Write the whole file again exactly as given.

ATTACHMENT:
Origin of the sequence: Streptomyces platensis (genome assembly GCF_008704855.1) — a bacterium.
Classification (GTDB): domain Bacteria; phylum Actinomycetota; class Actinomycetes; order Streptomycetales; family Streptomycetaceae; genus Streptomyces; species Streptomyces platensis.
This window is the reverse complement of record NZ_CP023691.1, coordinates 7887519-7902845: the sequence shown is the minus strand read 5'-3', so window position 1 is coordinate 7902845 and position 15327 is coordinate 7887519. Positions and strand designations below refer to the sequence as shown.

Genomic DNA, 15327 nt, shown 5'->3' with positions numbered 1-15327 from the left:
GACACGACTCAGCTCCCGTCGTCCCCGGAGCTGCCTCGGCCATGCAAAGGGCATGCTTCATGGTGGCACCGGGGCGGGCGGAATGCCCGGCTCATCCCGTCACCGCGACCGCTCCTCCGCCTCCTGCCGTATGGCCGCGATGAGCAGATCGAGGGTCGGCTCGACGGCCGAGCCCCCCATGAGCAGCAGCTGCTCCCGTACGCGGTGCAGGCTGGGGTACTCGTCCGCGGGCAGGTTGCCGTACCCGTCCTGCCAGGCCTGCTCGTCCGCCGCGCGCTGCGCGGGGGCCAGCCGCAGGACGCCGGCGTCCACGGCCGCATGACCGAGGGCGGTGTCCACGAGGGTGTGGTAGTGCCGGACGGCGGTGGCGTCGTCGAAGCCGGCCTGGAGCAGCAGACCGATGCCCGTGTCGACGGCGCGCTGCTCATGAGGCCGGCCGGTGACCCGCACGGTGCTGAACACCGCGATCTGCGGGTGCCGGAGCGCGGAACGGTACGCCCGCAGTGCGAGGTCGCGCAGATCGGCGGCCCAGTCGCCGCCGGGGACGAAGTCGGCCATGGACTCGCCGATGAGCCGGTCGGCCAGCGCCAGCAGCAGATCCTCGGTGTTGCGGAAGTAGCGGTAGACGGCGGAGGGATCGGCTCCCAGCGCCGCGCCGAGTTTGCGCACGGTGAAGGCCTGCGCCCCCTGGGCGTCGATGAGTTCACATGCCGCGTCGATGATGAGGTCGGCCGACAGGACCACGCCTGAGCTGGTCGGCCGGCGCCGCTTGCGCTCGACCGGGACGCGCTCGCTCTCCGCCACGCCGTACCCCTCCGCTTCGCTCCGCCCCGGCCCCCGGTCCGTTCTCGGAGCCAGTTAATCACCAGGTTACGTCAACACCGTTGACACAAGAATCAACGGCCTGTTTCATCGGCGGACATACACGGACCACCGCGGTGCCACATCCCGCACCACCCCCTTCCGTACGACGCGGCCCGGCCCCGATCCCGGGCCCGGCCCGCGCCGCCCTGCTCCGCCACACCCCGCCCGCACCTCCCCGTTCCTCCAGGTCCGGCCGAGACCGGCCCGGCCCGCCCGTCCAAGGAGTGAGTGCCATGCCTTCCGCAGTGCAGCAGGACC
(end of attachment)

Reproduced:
Origin of the sequence: Streptomyces platensis (genome assembly GCF_008704855.1) — a bacterium.
Classification (GTDB): domain Bacteria; phylum Actinomycetota; class Actinomycetes; order Streptomycetales; family Streptomycetaceae; genus Streptomyces; species Streptomyces platensis.
This window is the reverse complement of record NZ_CP023691.1, coordinates 7887519-7902845: the sequence shown is the minus strand read 5'-3', so window position 1 is coordinate 7902845 and position 15327 is coordinate 7887519. Positions and strand designations below refer to the sequence as shown.

Genomic DNA, 15327 nt, shown 5'->3' with positions numbered 1-15327 from the left:
GACACGACTCAGCTCCCGTCGTCCCCGGAGCTGCCTCGGCCATGCAAAGGGCATGCTTCATGGTGGCACCGGGGCGGGCGGAATGCCCGGCTCATCCCGTCACCGCGACCGCTCCTCCGCCTCCTGCCGTATGGCCGCGATGAGCAGATCGAGGGTCGGCTCGACGGCCGAGCCCCCCATGAGCAGCAGCTGCTCCCGTACGCGGTGCAGGCTGGGGTACTCGTCCGCGGGCAGGTTGCCGTACCCGTCCTGCCAGGCCTGCTCGTCCGCCGCGCGCTGCGCGGGGGCCAGCCGCAGGACGCCGGCGTCCACGGCCGCATGACCGAGGGCGGTGTCCACGAGGGTGTGGTAGTGCCGGACGGCGGTGGCGTCGTCGAAGCCGGCCTGGAGCAGCAGACCGATGCCCGTGTCGACGGCGCGCTGCTCATGAGGCCGGCCGGTGACCCGCACGGTGCTGAACACCGCGATCTGCGGGTGCCGGAGCGCGGAACGGTACGCCCGCAGTGCGAGGTCGCGCAGATCGGCGGCCCAGTCGCCGCCGGGGACGAAGTCGGCCATGGACTCGCCGATGAGCCGGTCGGCCAGCGCCAGCAGCAGATCCTCGGTGTTGCGGAAGTAGCGGTAGACGGCGGAGGGATCGGCTCCCAGCGCCGCGCCGAGTTTGCGCACGGTGAAGGCCTGCGCCCCCTGGGCGTCGATGAGTTCACATGCCGCGTCGATGATGAGGTCGGCCGACAGGACCACGCCTGAGCTGGTCGGCCGGCGCCGCTTGCGCTCGACCGGGACGCGCTCGCTCTCCGCCACGCCGTACCCCTCCGCTTCGCTCCGCCCCGGCCCCCGGTCCGTTCTCGGAGCCAGTTAATCACCAGGTTACGTCAACACCGTTGACACAAGAATCAACGGCCTGTTTCATCGGCGGACATACACGGACCACCGCGGTGCCACATCCCGCACCACCCCCTTCCGTACGACGCGGCCCGGCCCCGATCCCGGGCCCGGCCCGCGCCGCCCTGCTCCGCCACACCCCGCCCGCACCTCCCCGTTCCTCCAGGTCCGGCCGAGACCGGCCCGGCCCGCCCGTCCAAGGAGTGAGTGCCATGCCTTCCGCAGTGCAGCAGGACC